David and his cross-party colleagues will meet privately with Cabinet Secretary for Health and Social Services, Vaughan Gething AM, and have offered their support and assistance with Sarah Wollaston MP’s Westminster inquiry.

On Wednesday night, Jackie Baillie MSP hosted us alongside representatives of Scottish government, a dedicated group of supportive, cross-party MPs (including Anas Sarwar MSP, Alex Neil MSP, Alexander Cole-Hamilton MSP and Miles Briggs MSP), and more than a dozen families.

People with CF were represented by their mothers, fathers, aunts, uncles, grandparents, husbands, partners, brothers, sisters, and a son and daughter.

It brings home the shattering cruelty of the disease that the only person with CF who was due to and could attend (because of the risk of cross-infection), Kelli Gallagher of Glasgow, was too unwell, as she starts a new course of IV antibiotics.

Why Orkambi and Symkevi matter

We heard stories from families where Orkambi is transforming lives, and we heard the heartbreaking story of Stewart Kelly, from his mother and aunt, for who Orkambi and latterly Symkevi, were granted on compassionate grounds, far too late to save the life he lost in June this year, aged just 30.

It was a hugely poignant and engaging session as MSPs looked for every way they can work together to move the situation forward and collectively support the Cabinet Secretary, Jeane Freeman MSP, to find the right outcome. They agreed a plan of action and we have offered all our support to help them take the issue forward.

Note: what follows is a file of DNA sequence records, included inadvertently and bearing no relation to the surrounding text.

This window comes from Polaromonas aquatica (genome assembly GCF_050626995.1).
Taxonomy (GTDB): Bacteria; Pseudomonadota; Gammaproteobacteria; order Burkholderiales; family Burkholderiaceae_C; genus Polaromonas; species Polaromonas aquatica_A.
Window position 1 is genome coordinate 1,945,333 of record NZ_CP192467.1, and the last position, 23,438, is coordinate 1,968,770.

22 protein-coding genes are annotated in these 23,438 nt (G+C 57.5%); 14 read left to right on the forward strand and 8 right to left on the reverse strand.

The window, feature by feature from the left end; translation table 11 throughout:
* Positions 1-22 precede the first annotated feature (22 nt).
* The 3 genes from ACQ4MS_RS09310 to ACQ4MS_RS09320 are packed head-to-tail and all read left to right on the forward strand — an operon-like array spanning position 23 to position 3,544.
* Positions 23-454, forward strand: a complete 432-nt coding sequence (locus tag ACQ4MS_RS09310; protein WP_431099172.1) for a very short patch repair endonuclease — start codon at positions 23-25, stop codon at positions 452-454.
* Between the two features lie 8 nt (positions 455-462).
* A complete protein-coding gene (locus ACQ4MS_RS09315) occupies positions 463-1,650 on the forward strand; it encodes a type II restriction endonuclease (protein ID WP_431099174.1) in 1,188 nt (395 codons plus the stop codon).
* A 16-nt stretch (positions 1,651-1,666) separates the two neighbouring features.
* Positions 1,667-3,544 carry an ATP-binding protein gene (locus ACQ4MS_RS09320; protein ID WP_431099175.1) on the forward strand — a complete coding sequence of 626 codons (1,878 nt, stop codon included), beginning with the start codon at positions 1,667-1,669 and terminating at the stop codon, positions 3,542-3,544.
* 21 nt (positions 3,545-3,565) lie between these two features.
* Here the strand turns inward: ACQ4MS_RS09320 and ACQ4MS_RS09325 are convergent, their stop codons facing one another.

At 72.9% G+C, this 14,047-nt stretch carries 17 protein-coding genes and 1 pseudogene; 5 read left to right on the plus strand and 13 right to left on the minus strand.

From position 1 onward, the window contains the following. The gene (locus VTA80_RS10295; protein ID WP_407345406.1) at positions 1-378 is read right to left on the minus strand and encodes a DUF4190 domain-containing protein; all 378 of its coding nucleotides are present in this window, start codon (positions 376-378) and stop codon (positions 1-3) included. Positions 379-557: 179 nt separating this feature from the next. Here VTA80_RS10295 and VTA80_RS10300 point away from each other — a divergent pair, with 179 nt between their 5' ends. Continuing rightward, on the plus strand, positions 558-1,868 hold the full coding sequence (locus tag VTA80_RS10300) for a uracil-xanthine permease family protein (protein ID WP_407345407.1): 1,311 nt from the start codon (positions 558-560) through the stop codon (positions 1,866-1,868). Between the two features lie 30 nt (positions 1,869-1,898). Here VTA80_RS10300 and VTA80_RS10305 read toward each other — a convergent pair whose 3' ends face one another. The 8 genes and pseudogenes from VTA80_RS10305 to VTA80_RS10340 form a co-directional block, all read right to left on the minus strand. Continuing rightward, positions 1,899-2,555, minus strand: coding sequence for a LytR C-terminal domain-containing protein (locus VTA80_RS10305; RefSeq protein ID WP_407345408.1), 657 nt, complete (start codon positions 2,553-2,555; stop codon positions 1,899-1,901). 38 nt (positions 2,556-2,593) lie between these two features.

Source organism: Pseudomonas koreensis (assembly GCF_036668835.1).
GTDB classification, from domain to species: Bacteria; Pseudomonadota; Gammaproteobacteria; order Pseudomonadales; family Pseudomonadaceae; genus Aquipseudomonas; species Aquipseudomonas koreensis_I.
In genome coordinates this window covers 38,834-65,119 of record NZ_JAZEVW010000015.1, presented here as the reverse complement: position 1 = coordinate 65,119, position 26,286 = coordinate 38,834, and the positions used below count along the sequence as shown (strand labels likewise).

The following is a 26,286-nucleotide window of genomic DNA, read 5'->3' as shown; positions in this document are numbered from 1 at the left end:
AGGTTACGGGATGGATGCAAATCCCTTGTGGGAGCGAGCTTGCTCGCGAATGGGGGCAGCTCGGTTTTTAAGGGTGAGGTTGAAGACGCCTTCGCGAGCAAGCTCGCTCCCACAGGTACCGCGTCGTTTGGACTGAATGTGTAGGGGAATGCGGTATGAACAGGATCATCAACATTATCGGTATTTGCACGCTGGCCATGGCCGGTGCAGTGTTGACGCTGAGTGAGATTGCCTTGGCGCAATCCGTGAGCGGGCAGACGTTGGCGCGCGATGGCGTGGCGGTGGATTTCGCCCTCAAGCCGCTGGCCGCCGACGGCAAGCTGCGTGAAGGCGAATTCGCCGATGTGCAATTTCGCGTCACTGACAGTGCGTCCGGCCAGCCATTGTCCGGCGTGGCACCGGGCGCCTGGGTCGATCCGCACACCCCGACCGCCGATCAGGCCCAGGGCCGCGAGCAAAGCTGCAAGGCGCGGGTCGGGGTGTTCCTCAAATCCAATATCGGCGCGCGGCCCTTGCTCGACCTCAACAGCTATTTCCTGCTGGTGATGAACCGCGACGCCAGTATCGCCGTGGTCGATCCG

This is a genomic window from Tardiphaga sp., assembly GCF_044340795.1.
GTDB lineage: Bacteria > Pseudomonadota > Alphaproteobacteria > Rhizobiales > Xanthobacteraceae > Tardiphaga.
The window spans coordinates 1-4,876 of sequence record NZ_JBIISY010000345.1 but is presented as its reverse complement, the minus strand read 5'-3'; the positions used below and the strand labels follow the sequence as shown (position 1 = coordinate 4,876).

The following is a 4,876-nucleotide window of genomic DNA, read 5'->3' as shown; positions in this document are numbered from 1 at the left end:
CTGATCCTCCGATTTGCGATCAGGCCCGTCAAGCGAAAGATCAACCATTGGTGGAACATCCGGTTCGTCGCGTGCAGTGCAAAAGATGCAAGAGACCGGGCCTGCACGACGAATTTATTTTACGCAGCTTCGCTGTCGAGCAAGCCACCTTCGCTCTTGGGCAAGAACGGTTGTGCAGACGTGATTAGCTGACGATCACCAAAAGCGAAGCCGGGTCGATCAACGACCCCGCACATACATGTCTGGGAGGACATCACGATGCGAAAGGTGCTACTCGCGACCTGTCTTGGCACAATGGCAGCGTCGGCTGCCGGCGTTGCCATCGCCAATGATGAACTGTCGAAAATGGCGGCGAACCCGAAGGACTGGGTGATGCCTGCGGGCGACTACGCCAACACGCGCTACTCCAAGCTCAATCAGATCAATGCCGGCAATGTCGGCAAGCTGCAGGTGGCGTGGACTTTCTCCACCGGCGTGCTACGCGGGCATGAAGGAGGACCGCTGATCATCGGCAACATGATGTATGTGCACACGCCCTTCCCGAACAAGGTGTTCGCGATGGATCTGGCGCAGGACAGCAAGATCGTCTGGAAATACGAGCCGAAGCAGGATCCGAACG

Attention turns now to Vertex Pharmaceuticals as we call on them to make full submissions relating to all their licensed medicines to both the Scottish Medicines Consortium (SMC) and National Institute for Health and Care Excellence (NICE), the bodies responsible for advising governments of investment in medicines.

We need access to medicines now

We understand that Vertex is speaking to both bodies, but talk is cheap. All parties must find the compromise and flexibility to end the wait and give so many families more than just hope, but the guarantee that they will be able to benefit from the latest advances in CF care.

To be crystal clear, we want Orkambi now, we want Symkevi now and we want the next generations of drugs on the very first day they are available.

Our campaign ends when we’ve beaten CF for good. Until then, we’re not going away.